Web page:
Working as a Geriatrician in Sweden 

Life expectancy in Sweden is among the highest in the world: 79.9 years for men and 83.7 years for women. In Sweden, 5.2 per cent of the population is aged 80, which is slightly more than the EU average of 5.1 per cent. It follows from this that one of the main objectives for Swedish geriatric medical care is to minimise the limitations in activity due to illness and aging.

Today, there are 42 independent geriatric clinics as well as divisions in internal medicine clinics in Sweden. Many of these have acute care wards for an initial investigation of elderly patients, usually with further planning of care, and also wards for the rehabilitation of stroke and osteoporosis-related fractures as well as for palliative care.

In Sweden, it is important for the specialist to focus on the patient’s complete situation, i.e. the medical, functional, psychological, and social situation. Moreover, a cross-professional approach is essential, which requires coordination of interventions between different professions to meet the ageing patient’s complex needs.

Current healthcare studies show a growing demand for geriatricians, and there is a shortage in relation to available positions. Many geriatric clinics have an outpatient unit which is often specialised in osteoporosis, dementia (memory clinics), stroke or general geriatrics, among others. Private geriatric medicine clinics may only be found in the capital of Sweden, Stockholm, but almost all medical care –and especially geriatric care – in the country is financed publicly. Research in the geriatric field is quite developed and active in Sweden. There are six chairs in geriatric medicine located in Stockholm, Gothenburg, Malmoe, Linkoping, Uppsala, and Umea. While in Malmo and Gothenburg the research is mainly epidemiology in geriatrics and gerontology, in Umea it is clinical geriatrics (i.e. falls, delirium), while the units in Stockholm, Uppsala and Linkoping focus on dementia research. Almost all positions are in public universities and county hospitals, with experience in geriatric neurology surely representing an advantage in Sweden.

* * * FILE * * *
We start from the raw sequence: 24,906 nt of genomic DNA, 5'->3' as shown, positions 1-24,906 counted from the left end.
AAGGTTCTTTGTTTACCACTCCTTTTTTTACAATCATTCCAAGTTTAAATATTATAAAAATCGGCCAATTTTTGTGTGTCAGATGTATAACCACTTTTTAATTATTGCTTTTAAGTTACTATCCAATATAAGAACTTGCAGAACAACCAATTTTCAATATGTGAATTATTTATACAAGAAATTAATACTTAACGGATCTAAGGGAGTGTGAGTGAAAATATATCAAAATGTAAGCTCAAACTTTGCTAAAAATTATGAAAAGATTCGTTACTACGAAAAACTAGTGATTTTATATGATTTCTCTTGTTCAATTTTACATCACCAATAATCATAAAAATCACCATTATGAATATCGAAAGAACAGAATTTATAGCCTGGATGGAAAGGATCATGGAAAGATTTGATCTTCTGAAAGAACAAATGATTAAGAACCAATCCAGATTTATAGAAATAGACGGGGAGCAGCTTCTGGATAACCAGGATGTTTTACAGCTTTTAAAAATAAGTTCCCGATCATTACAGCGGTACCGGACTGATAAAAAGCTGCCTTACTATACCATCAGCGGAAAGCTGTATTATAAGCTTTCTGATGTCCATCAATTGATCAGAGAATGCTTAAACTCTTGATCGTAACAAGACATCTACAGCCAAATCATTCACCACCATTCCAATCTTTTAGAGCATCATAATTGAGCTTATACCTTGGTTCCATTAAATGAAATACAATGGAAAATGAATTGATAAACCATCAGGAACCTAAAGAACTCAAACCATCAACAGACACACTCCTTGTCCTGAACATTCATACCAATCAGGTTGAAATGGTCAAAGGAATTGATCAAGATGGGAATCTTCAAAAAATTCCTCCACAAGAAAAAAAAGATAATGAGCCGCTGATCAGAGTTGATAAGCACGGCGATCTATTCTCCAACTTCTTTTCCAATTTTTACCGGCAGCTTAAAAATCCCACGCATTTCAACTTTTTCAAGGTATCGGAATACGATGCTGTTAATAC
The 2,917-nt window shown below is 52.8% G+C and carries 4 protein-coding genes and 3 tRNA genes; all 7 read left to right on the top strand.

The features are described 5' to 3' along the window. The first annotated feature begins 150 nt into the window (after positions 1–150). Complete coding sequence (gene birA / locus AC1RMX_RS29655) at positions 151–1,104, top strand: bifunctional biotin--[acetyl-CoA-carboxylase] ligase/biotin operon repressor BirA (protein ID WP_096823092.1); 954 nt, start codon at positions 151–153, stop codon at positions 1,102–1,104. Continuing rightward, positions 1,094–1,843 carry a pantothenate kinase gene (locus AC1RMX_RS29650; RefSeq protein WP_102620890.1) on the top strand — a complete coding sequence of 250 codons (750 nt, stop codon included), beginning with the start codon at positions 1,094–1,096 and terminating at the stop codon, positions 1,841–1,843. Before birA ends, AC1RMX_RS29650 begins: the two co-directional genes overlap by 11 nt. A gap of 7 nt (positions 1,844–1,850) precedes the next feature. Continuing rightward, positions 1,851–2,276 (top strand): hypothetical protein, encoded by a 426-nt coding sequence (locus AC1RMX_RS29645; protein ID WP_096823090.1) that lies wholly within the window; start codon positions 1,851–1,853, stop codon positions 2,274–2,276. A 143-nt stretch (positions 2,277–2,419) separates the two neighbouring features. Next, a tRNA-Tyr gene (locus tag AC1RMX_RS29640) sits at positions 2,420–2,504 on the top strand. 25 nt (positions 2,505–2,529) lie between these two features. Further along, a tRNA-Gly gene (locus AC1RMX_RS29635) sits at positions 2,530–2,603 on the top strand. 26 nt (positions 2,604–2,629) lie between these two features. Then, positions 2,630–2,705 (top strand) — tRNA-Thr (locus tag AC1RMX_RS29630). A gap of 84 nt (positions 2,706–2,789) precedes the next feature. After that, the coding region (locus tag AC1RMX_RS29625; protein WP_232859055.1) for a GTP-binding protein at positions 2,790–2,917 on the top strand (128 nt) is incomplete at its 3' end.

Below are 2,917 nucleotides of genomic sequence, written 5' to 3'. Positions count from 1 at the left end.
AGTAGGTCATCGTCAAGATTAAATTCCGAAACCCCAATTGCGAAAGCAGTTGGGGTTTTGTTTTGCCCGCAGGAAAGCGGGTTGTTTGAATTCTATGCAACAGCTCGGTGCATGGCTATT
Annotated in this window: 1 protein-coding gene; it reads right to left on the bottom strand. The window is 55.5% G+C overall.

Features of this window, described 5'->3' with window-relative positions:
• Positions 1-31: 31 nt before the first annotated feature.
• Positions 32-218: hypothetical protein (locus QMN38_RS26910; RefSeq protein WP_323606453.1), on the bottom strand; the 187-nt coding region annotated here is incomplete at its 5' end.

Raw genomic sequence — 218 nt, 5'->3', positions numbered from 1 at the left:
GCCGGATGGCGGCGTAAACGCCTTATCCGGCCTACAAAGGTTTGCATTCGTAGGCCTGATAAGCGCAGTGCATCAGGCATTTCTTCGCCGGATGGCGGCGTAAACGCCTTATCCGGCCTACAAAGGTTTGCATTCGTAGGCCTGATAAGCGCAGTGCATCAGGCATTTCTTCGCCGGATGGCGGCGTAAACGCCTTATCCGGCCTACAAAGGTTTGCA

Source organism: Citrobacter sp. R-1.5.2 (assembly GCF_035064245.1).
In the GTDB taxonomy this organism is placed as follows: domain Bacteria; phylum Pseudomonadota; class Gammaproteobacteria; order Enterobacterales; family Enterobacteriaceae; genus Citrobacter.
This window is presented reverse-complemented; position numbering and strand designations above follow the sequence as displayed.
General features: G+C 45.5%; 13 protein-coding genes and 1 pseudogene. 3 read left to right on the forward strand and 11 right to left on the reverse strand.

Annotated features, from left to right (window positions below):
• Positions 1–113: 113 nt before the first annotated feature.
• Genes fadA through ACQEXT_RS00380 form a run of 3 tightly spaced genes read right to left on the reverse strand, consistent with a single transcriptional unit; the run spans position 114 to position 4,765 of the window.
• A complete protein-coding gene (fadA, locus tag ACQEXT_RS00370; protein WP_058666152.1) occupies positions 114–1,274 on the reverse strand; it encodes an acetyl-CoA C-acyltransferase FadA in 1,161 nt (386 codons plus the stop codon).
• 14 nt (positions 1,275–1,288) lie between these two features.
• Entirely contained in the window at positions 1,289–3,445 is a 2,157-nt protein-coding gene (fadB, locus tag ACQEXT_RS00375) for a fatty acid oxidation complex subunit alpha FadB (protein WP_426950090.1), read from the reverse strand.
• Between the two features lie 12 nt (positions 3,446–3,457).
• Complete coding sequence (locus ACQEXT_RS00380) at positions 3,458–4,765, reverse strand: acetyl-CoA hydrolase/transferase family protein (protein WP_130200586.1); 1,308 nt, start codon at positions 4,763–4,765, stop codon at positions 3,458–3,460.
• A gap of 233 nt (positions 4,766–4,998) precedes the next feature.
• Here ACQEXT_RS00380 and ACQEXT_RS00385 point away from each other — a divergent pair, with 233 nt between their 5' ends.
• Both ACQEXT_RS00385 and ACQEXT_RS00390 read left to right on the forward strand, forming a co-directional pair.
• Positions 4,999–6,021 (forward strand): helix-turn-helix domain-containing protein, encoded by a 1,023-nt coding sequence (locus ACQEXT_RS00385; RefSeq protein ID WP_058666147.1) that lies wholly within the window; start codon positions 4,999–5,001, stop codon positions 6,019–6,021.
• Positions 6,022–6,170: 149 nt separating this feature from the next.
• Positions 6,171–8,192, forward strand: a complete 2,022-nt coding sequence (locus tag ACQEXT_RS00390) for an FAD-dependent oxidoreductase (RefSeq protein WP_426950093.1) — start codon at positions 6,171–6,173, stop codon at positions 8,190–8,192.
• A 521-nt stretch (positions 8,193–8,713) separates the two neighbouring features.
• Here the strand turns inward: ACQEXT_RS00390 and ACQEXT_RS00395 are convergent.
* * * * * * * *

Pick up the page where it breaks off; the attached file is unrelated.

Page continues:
Working as a Geriatrician in Norway

Geriatrics in Norway have close connections with other specialities such as psychiatry, primary healthcare, neurology and rehabilitation. As a geriatrician practicing in Norway, you must have a holistic perspective. Geriatric patients do often suffer from several diseases and use many different medicines. The doctor has to consider the broad spectrum of health-related problems in order to provide the appropriate aid. The doctor must also work concurrently with the patient’s physical, psychological and social situation. For these reasons, it is essential to be collaborative and cooperate with a cross-disciplinary team.

Typical team members are doctors, nurses, physiotherapists and occupational therapists. Sometimes a speech therapist and a social worker are also included.

Treatment and rehabilitation must go on concurrently. The most common geriatric conditions you will face in Norway include dementia and stroke but also heart diseases (particularly heart failure), chronic obstructive pulmonary disease, arthrosis, Parkinson’s disease, osteoporosis and diabetes mellitus.

Norwegian geriatric research has improved remarkably both in terms of quality and quantity over the last ten years. Three out of four Norwegian universities have professorships in geriatrics, and a number of doctoral theses have been approved.

The demographic changes of the Norwegian population assure that the need for geriatricians will increase steadily in the coming years as the number of geriatricians is still too low.

Working as a Geriatrician in Denmark

There is an increasing need for geriatricians in Denmark due to the population’s higher average age.

There are 22 geriatric departments in Denmark. All departments have an emergency function and 90% of patients are immediate admissions. The period of hospitalisation has decreased from approx. 20 days to an average of 7-8 days over the last 8-10 years. Several geriatricians are employed in the common emergency admission departments, orthopaedic surgical departments, and neurological departments.

Working as a geriatrician in Denmark entails medical record-keeping, ward rounds, interdisciplinary conferences, conversations with patients and relatives, diagnostic conferences and outpatient departments.

Specialist doctors in geriatrics will work interprofessionally with other healthcare professionals including nurses, social workers, nutritionists, physical therapists, occupational therapists, pharmacists, and geriatric psychiatrists, and will focus on coherent patient pathways both internally at the department but also across sectors, in order to ensure optimal patient treatment and care. The most important collaborative specialities are the other internal medical specialities, gerontopsychiatry, neurology and orthopaedic surgery.